Baseball's All-Time Team: Starting Rotation
This slide show is a tribute to baseball's all-time team. The players have been selected due to their enduring accomplishments and achievements. I must note that no players who have been involved in a steroid scandal are included in this slide show. However, there are several players who endured off the field controversies. I chose to include these players because I felt that these off-field scandals neither increased nor hampered their performances.
5. Randy Johnson
Brian Bahr/Getty Images
Randy Johnson was a six foot ten inch left-hander who was known for his blazing fastball. During his first few years in the majors, Johnson was extremely wild. But he began to work on his control and blossomed into a superstar who was practically unhittable. Johnson played for five different teams from 1988-2009, but was best known for his contributions to the 2001 World Series champion Arizona Diamondbacks. Johnson is second all-time with 4,875 strikeouts, has 303 career wins and a 3.29 earned run average. He was the winner of five Cy Young Awards, and a ten-time all-star.
4. Nolan Ryan
Bud Symes/Getty Images
Before he became the team president and part owner of the Texas Rangers, Nolan Ryan was a dominant right-handed pitcher for 27 seasons. Ryan played for four teams from 1966-1993. He was elected to the Hall of Fame in 1999. Ryan was known for his dominant fastball that reached speeds in the high-90s, even in his later years. Ryan was an eight-time all-star and holds the MLB record for career strikeouts with 5,714. His seven no-hitters are also the most in MLB history. He had 324 wins and a career ERA of 3.19.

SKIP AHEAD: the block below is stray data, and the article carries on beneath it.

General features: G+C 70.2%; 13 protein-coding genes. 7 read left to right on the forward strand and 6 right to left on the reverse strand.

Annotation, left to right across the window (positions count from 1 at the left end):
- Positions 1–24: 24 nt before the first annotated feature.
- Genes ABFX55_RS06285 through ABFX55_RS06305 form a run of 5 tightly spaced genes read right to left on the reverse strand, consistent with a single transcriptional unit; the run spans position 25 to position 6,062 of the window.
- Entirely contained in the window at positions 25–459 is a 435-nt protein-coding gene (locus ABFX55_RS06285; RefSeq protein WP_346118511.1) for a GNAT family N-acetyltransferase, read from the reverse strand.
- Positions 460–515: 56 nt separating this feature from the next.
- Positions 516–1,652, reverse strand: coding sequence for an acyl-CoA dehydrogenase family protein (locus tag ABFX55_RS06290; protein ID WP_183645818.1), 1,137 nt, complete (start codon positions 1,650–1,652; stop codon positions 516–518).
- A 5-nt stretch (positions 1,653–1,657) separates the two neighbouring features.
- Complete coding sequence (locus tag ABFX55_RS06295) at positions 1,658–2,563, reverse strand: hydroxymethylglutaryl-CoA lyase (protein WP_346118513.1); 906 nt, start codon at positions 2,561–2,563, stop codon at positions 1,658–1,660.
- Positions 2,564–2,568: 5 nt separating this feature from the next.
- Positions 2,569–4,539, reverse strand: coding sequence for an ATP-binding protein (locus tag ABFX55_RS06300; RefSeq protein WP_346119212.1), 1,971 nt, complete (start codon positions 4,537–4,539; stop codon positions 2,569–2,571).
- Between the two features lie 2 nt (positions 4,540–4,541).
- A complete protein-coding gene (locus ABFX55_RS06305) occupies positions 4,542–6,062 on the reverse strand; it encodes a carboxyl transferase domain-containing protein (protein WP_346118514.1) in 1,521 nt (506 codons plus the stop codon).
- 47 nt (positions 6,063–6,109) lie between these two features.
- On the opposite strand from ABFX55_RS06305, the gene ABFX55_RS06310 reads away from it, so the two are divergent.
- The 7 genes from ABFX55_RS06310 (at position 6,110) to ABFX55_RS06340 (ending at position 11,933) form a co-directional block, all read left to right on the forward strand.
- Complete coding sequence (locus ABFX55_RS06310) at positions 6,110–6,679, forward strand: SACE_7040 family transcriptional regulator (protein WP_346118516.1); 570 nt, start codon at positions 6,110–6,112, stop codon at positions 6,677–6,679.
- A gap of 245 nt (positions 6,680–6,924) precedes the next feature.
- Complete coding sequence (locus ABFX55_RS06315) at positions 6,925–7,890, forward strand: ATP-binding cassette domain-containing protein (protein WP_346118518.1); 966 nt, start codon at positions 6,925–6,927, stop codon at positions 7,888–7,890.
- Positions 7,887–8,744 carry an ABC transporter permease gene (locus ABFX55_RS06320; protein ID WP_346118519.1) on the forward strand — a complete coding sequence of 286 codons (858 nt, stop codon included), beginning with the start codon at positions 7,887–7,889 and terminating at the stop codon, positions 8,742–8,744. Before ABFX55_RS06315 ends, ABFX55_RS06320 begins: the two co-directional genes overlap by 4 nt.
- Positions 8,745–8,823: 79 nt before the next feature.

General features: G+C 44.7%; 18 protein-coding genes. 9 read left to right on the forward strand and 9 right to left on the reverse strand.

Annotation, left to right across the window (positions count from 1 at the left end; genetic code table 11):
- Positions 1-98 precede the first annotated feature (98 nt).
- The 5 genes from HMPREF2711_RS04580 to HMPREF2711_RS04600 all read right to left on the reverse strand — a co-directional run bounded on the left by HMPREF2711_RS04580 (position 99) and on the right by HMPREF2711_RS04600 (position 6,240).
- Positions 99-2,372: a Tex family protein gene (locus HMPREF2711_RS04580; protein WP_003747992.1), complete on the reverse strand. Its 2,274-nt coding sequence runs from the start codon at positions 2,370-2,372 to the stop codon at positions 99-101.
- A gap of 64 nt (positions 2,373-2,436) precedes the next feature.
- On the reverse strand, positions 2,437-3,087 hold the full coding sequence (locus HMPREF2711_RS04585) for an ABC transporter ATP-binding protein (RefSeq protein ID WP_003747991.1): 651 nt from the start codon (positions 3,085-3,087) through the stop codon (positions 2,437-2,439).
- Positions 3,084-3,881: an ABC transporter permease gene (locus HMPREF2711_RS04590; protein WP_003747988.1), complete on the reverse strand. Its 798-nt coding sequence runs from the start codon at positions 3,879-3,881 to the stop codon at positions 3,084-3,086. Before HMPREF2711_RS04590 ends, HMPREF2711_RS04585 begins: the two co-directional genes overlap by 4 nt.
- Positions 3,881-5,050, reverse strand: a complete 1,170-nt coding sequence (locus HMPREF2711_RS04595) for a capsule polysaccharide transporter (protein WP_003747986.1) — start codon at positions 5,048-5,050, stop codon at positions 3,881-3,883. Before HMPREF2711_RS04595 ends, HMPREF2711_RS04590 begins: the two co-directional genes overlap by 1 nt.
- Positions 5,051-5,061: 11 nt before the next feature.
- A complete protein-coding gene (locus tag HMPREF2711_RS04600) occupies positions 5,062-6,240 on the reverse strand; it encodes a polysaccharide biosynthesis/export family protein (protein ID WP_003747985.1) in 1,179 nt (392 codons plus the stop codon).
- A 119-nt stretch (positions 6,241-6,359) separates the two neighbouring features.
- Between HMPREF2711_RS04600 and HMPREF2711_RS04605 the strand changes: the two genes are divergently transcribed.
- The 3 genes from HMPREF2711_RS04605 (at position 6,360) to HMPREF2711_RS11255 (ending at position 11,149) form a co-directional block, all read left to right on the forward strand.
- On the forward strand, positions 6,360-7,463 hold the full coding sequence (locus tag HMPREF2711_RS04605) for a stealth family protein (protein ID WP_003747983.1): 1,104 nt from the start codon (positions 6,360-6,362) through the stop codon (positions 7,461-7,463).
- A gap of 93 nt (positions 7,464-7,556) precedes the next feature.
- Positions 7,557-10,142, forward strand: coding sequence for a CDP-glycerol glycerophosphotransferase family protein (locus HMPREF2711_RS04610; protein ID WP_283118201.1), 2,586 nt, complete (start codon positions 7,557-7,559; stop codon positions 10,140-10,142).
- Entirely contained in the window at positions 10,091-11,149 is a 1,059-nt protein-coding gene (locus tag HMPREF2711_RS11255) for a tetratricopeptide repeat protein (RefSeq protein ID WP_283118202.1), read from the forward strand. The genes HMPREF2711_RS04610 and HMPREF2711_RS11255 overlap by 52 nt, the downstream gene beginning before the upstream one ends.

3. Cy Young
Cy Young pitched for five different teams in his major league career, but had arguably his best season with the Cleveland Spiders in 1892, winning 36 games, with an ERA of 1.93. Many of Young's records have stood for over 100 years, including 511 wins, 7,355 innings pitched, 815 games started, and 749 complete games. These records will, most likely, never be broken. Cy Young was elected to the Hall of Fame in 1937. In 1956, MLB created the Cy Young award, given every year to the best pitcher from each league.
2. Christy Matthewson
Christopher Mathewson, nicknamed "Christy", "The Christian Gentleman", and "Matty", was a right hander who pitched from 1900-1916. Matty was best known for his years with the New York Giants. Playing during the dead-ball era, Mathewson had 373 career wins, a 2.13 ERA, and 2,507 strikeouts. He was one of the "First Five" members of the Hall of Fame in 1936.
1. Walter Johnson
Walter Johnson is arguably the best pitcher to ever pitch. Johnson pitched from 1907-1927. Johnson's record of 110 shutouts is still an unbroken record. He is second all-time with 417 wins, and ninth with 3,509 strikeouts. He also finished his career with a 2.17 ERA. Johnson won two MVP awards: 1913 and 1924. He played his entire 21 year career with the Washington Senators.